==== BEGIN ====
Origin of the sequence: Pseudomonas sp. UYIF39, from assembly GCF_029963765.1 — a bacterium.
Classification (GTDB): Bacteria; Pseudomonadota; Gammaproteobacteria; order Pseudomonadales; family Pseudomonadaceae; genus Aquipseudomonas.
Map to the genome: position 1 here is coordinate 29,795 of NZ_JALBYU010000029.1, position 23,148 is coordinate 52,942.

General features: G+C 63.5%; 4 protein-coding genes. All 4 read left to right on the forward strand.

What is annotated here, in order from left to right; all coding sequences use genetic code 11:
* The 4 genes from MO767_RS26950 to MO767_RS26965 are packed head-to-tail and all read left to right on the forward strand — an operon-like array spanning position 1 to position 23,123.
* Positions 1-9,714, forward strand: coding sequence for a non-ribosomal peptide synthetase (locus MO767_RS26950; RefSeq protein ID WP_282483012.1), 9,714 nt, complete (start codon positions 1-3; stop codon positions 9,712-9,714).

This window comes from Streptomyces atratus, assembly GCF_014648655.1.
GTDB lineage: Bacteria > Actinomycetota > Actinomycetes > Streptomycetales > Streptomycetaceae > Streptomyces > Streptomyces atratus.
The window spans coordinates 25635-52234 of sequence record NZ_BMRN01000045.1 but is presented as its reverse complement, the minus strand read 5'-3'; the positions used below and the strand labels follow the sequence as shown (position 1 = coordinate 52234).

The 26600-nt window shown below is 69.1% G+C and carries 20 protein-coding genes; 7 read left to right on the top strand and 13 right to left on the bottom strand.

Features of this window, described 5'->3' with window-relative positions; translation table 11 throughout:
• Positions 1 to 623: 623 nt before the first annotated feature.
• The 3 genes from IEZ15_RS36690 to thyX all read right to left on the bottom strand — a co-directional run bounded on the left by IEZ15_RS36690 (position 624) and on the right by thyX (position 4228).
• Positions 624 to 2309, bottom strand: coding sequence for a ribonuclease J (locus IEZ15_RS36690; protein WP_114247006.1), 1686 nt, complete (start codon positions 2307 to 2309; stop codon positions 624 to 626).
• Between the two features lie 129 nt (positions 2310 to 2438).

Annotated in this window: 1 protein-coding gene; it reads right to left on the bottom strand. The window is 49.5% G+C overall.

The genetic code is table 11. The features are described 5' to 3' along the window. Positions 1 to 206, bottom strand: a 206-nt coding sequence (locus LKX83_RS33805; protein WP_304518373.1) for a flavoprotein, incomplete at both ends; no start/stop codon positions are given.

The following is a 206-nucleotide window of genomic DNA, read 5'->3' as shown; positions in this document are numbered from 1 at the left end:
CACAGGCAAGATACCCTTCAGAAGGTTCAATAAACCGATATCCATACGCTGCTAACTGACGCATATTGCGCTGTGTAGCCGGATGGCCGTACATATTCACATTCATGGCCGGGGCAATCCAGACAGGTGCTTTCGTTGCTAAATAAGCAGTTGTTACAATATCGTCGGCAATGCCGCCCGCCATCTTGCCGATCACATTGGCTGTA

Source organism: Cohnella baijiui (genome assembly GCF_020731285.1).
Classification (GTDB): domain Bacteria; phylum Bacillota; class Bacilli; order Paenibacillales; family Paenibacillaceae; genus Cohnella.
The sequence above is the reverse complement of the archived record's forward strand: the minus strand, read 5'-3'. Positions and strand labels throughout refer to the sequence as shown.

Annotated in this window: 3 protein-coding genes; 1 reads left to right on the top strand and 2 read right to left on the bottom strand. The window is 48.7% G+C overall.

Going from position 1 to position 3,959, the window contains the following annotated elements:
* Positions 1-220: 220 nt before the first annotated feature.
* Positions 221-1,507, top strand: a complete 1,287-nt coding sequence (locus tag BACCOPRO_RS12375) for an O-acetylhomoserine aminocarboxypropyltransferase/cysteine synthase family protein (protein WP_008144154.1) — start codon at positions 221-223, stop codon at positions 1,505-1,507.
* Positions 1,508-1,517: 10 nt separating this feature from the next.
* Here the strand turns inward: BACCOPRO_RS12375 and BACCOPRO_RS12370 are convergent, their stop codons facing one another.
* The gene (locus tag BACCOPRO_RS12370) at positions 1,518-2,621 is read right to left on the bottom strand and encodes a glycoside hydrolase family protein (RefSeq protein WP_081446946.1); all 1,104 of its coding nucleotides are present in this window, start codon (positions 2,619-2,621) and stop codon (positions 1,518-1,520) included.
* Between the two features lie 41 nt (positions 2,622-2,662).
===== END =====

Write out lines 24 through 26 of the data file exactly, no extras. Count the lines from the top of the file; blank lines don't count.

Annotated in this window: 3 protein-coding genes; 1 reads left to right on the top strand and 2 read right to left on the bottom strand. The window is 48.7% G+C overall.

Going from position 1 to position 3,959, the window contains the following annotated elements:
* Positions 1-220: 220 nt before the first annotated feature.